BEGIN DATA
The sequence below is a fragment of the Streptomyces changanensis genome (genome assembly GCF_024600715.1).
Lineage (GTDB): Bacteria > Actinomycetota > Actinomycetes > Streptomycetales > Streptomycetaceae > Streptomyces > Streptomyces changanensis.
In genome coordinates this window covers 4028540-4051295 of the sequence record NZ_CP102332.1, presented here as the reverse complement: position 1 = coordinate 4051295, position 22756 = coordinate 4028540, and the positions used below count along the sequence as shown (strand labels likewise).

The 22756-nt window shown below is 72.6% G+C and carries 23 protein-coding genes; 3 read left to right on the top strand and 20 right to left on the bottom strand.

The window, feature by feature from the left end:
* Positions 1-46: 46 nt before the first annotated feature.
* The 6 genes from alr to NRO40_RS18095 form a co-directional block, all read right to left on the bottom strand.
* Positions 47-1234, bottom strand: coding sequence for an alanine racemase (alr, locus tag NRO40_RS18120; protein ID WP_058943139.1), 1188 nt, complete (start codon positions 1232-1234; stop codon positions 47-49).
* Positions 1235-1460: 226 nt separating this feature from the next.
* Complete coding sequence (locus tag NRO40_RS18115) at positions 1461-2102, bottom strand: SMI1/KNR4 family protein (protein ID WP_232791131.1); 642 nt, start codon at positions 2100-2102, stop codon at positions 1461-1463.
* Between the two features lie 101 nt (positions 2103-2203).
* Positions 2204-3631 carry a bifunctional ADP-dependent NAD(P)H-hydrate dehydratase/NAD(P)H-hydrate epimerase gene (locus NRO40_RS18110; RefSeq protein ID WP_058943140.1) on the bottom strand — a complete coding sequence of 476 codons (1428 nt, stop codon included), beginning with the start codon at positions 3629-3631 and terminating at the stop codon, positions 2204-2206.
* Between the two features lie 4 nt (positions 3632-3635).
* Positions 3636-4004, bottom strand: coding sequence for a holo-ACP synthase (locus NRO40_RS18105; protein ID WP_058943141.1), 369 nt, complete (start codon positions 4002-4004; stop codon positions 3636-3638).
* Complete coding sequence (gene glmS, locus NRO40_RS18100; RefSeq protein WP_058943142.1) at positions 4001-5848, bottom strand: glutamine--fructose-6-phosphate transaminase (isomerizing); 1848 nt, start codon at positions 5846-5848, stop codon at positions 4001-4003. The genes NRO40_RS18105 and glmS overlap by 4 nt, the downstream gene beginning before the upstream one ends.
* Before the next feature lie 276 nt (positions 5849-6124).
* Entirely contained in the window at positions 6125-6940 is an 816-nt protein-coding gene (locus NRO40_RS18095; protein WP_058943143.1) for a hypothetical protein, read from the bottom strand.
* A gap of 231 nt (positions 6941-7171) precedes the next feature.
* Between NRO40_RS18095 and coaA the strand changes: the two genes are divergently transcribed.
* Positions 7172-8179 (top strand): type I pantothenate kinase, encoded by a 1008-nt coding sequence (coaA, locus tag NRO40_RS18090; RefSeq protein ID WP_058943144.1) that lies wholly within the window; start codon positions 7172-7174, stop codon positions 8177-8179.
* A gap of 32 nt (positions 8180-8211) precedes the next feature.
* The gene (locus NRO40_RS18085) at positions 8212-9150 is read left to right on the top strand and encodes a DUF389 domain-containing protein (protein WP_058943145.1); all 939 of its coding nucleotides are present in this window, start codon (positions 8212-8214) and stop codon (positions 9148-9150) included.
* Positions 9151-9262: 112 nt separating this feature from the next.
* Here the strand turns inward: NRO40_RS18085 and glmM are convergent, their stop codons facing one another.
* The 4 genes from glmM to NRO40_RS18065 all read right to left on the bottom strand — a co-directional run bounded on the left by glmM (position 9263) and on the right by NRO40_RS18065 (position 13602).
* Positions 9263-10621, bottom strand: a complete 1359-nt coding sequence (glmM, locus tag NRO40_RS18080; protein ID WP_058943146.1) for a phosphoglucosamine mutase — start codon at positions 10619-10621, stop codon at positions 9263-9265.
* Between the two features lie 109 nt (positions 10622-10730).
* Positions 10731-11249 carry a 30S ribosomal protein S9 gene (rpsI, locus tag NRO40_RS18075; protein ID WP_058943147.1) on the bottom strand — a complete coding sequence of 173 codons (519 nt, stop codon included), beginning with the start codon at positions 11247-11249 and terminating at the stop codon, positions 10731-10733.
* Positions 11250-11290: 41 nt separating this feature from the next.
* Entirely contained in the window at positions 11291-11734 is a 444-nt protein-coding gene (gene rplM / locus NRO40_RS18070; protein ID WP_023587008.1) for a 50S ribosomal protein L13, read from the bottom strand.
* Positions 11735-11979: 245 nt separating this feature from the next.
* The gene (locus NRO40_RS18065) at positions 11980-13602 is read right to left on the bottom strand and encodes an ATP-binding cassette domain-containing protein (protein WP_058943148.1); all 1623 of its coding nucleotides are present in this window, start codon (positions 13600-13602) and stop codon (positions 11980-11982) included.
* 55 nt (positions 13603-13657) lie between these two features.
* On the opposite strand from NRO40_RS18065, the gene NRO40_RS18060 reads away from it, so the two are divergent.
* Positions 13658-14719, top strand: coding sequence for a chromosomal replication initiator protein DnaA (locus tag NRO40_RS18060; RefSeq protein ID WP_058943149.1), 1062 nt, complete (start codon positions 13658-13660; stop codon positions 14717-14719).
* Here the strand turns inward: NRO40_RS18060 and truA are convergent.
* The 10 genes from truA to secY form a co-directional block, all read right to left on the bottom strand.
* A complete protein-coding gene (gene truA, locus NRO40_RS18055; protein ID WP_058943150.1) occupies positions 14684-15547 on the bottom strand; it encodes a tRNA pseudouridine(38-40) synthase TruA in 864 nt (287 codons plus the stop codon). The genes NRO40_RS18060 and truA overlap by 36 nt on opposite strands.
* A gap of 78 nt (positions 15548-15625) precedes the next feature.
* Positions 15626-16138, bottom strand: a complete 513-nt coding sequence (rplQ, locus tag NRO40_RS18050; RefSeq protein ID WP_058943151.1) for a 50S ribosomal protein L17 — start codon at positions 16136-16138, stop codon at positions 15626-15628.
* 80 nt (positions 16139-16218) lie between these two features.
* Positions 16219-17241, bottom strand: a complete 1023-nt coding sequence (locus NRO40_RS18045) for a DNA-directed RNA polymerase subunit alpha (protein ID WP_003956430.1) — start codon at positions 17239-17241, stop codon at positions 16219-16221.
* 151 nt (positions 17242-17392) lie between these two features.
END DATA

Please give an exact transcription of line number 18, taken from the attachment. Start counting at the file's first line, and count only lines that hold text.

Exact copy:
* A gap of 231 nt (positions 6941-7171) precedes the next feature.